Rejected by the League of Nations and the right to self-determination
Persian policy traying to obliterate the Bahrain Arabism
Iran has always been keen to extend its influence in the Arabian Gulf region by any way, and it is obvious in its refusal to call the Gulf with the Arabian Gulf, and its insistence on the unrealistic name “Persian Gulf”; Seeking to play a greater role in the region, by presenting itself as a dominant regional power, and obtaining international recognition of that situation.
Throughout history and its stages, Bahrain was present in the Iranian ambitions towards the Arabian Gulf, since the beginning of the sixteenth century AD, the emergence of the Persian expansionist tendencies of the Safavid state, and the Safavid Shah Ismail’s desire to revive the Persian Empire again; The Persians did not find anything wrong through allying with Portuguese colonialism in order to control the Arabian Gulf, this is evident from the Prince of Hormuz’s cooperation with the Portuguese fleet in occupying Awal Island a year (1521), which known currently as Bahrain Kingdom, and a Hormuzian military garrison was placed in Qal’at al-Bahrain, most of whom were Persians.
The greatest manifestation of the Persian colonial policy towards Bahrain appeared, and it seemed clear in the era of Shah Abbas Alkabir when Abbas entered into a struggle with the Portuguese in order to replace them in controlling the capabilities of the Arabian Gulf, and he succeeded a year (1602) in ” Persian rule consolidation under the leadership of Moin al-Din Vali, who declared Bahrain’s submission to Persian rule.”
Persian colonialism did not last long in Bahrain. As the Persians entered into long and continuous struggles with the Ya’rubi state over control of Bahrain, till the disputes over leadership began between Ottomans and Al-Ahwaz Arabs, until Sheikh Bushehr Nasr Al-Madhkur took control of Bahrain in the year (1750), at that time the Al Khalifa reached Al Zubarah on the Qatari mainland, and they were able, during the reign of Sheikh Ahmed bin Muhammad Al Khalifa, nicknamed (the Conqueror), to annex the island of Bahrain (early) in the year (1782), from that time it returned to the Arabs, and it was only colonized by the Persians For a short period of time, also, they did not settle there, despite that, Bahrain remained one of the areas that most present in the expansionist Persian mentality and the areas in which they hoped to extend their influence.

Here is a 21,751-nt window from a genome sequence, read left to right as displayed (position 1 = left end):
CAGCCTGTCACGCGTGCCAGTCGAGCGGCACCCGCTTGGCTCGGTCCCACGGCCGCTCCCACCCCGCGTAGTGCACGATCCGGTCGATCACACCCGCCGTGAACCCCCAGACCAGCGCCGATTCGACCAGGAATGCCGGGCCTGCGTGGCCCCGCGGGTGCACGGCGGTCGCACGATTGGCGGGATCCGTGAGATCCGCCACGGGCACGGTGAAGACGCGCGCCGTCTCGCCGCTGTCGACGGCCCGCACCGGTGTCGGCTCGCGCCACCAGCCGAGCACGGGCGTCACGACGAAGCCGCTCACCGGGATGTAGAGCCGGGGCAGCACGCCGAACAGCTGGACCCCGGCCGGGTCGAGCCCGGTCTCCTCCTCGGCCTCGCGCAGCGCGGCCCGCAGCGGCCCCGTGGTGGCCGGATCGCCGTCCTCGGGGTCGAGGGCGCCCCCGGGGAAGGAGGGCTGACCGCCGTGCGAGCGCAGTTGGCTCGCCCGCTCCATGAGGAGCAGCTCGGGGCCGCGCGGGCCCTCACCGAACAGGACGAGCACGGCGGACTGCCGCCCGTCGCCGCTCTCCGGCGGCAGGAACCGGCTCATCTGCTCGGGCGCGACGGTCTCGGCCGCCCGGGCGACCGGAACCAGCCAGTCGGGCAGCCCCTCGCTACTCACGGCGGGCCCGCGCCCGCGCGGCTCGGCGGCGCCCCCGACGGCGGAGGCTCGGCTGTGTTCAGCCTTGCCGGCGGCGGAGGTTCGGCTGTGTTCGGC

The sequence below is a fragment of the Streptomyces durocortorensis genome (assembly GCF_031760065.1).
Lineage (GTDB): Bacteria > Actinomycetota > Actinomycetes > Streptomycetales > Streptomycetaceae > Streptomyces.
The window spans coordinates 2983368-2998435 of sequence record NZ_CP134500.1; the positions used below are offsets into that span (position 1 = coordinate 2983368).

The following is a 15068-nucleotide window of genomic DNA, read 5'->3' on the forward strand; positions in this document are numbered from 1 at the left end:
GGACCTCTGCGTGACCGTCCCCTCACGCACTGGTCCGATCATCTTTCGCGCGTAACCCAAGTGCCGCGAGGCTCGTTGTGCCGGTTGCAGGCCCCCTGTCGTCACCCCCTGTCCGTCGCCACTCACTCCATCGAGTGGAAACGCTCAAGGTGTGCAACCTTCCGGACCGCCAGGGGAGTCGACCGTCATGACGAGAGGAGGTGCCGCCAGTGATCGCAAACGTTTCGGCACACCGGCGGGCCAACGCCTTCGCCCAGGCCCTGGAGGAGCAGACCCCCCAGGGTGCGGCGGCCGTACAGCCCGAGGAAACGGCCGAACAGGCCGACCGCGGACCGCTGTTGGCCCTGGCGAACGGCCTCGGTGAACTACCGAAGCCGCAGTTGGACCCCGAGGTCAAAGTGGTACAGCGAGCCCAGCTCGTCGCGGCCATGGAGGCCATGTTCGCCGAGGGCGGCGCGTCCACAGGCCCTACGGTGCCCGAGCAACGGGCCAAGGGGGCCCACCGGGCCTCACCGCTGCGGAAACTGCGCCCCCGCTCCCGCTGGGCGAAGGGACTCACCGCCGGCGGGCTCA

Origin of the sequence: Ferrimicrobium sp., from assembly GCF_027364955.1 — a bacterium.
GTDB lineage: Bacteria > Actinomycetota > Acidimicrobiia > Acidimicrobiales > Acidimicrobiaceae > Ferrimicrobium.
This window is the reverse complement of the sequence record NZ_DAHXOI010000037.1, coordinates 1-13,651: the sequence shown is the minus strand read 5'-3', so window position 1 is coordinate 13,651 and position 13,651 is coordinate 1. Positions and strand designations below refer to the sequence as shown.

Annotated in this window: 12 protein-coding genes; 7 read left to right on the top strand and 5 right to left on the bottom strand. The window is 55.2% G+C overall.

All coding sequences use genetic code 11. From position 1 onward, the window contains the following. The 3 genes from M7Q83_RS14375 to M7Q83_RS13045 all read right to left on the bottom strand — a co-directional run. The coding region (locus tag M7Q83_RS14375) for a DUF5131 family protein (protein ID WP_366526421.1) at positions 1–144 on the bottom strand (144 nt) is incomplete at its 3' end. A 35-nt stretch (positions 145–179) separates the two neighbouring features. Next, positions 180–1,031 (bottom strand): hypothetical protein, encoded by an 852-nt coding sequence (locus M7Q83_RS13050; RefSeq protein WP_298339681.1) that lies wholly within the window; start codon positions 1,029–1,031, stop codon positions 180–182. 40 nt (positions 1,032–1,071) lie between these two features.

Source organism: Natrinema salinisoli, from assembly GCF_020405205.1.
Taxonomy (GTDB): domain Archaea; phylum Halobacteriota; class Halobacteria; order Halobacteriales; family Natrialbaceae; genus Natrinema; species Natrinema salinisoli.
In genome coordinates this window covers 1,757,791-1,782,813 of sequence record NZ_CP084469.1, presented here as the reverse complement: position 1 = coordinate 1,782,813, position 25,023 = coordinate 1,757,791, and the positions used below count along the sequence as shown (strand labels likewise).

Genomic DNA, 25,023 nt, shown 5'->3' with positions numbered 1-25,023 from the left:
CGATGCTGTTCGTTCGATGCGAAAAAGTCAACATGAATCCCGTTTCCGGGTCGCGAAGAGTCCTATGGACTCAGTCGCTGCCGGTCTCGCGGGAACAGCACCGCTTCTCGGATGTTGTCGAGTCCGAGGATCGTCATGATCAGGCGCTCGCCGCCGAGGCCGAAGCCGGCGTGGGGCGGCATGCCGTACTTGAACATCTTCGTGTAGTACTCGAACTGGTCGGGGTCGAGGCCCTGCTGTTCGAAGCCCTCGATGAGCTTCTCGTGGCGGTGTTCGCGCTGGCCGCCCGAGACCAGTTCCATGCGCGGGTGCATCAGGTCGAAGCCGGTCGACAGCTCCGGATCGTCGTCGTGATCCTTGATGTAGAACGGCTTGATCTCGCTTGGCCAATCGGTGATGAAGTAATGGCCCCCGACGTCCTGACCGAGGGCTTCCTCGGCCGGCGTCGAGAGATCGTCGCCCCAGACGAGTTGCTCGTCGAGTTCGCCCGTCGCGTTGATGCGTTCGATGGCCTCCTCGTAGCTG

By occupying them for a short period, the Persians want to impose their expansion in Bahrain after the Al Khalifa expelled them from it.
With the entry of English influence into the Arab Gulf region, a new competitor appeared to the Persian colonial ambitions in the Arab Gulf. Also, Britain stood in the face of Persia (1820) when Persia prepared a military campaign to occupy Bahrain, certainly Britain’s goal behind that was to maintain the balance of power in the region, and limit Persian ambitions in Bahrain, to serve its own interests in the Arabian Gulf.
Al Khalifa’s rule in Bahrain was a stumbling block to Persian ambitions, also among Iran’s threats was what happened in (1836) When the Persian ruler of Shiraz sent a threatening and intimidating message to Sheikh Khalifa, inviting him to declare submission to Persian rule, but Sheikh Khalifa, emphasizing Bahrain’s Arab identity, rejected the threat, while emphasizing the independence of his country.